Sikkim High Court: Arup Kumar Goswami, CJ., dismissed the petition against the refusal to pay maintenance to the wife because she allegedly committed adultery.

The parties were married to each other but had three daughters out of wedlock. The husband with the help of the second daughter threw out the wife alleging that she had an extramarital affair. The wife alleged that she was mentally and physically tortured by the husband and had to live with her brother. The second daughter stated that she witnessed her mother commit adultery as she was in a room with another man. The petitioner moved the High Court when the Family Court allowed the wife’s claim of maintenance.

Advocate Gita Bista on behalf of the petitioner argued that the daughter saw her mother with another man inside a room and there is no reason as to why a daughter would depose falsely against her own mother, implying that wife left her husband on her own volition and hence is not entitled to any maintenance.

Legal Aid Counsel, Tashi Norbu Basi on behalf of the respondent contended that there is no conclusive proof that the wife committed adultery; they might be in the same room for some other purpose. He further submits maintenance can be denied if she is living in adultery, which is not the same thing as a single lapse from virtue.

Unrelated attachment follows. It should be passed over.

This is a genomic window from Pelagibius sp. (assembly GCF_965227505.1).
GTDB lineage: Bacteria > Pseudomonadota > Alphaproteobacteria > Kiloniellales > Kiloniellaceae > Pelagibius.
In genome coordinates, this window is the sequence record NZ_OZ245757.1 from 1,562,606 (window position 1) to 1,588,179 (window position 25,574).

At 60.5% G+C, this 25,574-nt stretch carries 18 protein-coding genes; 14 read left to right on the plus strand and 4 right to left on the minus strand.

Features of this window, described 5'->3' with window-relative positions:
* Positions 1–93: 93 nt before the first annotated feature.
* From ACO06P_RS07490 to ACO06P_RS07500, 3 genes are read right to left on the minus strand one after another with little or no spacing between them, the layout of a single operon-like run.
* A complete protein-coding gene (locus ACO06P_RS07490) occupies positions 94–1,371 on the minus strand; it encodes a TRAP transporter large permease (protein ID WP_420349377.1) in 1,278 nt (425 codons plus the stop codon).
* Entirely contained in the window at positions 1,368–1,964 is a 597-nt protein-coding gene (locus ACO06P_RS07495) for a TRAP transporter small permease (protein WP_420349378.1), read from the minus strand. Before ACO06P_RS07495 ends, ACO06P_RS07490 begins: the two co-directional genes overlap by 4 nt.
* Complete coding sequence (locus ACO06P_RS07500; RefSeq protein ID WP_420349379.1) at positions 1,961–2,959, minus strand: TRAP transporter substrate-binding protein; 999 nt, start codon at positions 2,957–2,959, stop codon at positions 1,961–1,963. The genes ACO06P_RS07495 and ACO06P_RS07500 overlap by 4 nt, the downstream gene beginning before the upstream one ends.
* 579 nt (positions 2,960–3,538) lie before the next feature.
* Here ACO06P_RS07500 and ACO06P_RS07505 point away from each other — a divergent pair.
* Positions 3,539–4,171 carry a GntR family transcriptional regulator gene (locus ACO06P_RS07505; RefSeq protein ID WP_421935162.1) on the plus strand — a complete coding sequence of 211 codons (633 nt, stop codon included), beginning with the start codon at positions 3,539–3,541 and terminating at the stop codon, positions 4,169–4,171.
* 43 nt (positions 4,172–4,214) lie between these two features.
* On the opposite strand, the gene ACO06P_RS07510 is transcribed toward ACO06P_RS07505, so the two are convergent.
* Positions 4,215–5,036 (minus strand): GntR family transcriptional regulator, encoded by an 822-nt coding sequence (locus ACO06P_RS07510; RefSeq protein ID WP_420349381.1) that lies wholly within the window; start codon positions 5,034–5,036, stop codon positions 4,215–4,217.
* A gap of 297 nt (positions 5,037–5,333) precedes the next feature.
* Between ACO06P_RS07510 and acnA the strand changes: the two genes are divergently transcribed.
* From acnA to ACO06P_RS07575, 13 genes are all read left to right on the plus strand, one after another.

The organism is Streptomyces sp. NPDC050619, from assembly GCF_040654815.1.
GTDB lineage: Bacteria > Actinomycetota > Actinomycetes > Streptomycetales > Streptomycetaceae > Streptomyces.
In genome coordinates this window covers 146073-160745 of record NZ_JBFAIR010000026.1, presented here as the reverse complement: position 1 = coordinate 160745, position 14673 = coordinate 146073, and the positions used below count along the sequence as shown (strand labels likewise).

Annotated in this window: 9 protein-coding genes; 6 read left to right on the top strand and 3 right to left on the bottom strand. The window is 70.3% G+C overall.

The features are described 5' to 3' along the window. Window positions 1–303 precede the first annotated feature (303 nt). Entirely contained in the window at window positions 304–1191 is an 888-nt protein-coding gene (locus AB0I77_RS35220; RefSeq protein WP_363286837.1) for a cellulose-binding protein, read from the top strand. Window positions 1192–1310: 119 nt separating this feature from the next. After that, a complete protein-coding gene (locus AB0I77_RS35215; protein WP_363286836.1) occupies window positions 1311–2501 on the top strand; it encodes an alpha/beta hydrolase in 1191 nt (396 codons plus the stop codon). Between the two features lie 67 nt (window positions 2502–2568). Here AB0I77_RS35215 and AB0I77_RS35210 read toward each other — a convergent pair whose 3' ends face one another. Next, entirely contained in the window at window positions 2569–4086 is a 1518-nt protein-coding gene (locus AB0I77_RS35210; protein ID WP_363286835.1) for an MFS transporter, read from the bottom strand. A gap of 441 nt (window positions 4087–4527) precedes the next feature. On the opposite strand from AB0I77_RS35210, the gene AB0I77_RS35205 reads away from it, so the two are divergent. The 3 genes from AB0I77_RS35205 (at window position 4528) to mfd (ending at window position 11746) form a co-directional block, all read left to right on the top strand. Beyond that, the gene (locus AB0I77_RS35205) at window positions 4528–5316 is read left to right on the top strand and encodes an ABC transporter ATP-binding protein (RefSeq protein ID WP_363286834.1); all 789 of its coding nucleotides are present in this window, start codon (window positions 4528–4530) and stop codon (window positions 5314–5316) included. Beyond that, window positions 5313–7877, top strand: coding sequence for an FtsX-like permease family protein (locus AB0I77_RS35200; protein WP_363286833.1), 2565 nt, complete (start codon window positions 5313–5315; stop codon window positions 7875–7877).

The Court concluded that the wife hadn’t eloped but rather was forced out of her matrimonial home and that the allegations made by the husband of his wife having extramarital affairs were false as he did it with a number of people including her brother too. Further, the court stated that if the wife leaves the house of the husband because of torture and constant allegations, it cannot be said that there is no sufficient reason for the wife to leave her husband.

In the case of M.P. Subramaniyam v. T.T. Ponnakshiamal 1957 SCC Online Kar 18, Karnatka High Court considered the term “living in adultery” appearing in Section 488(4) of the Code of Criminal Procedure, 1898   which is also used in Section 125(4) of the CrPC. The Court concluded that it is not a stray act or two of Adultery that disentitles the wife from claiming maintenance from her husband, but it is a course of continuous conduct on her part it can be said that she is living an adulterous life that takes away her right to claim maintenance. There was no evidence of a continuous course of conduct demonstrating that the wife was living in adultery, hence, she can claim maintenance. [Suk Bir Chettri v. Jamuna Chettri, 2019 SCC OnLine Sikk 185, decided on 08-11-2019]

Must Watch

SCC Blog Guidelines

Justice BV Nagarathna

call recording evidence in court


Join the discussion

Leave a Reply

Your email address will not be published. Required fields are marked *

This site uses Akismet to reduce spam. Learn how your comment data is processed.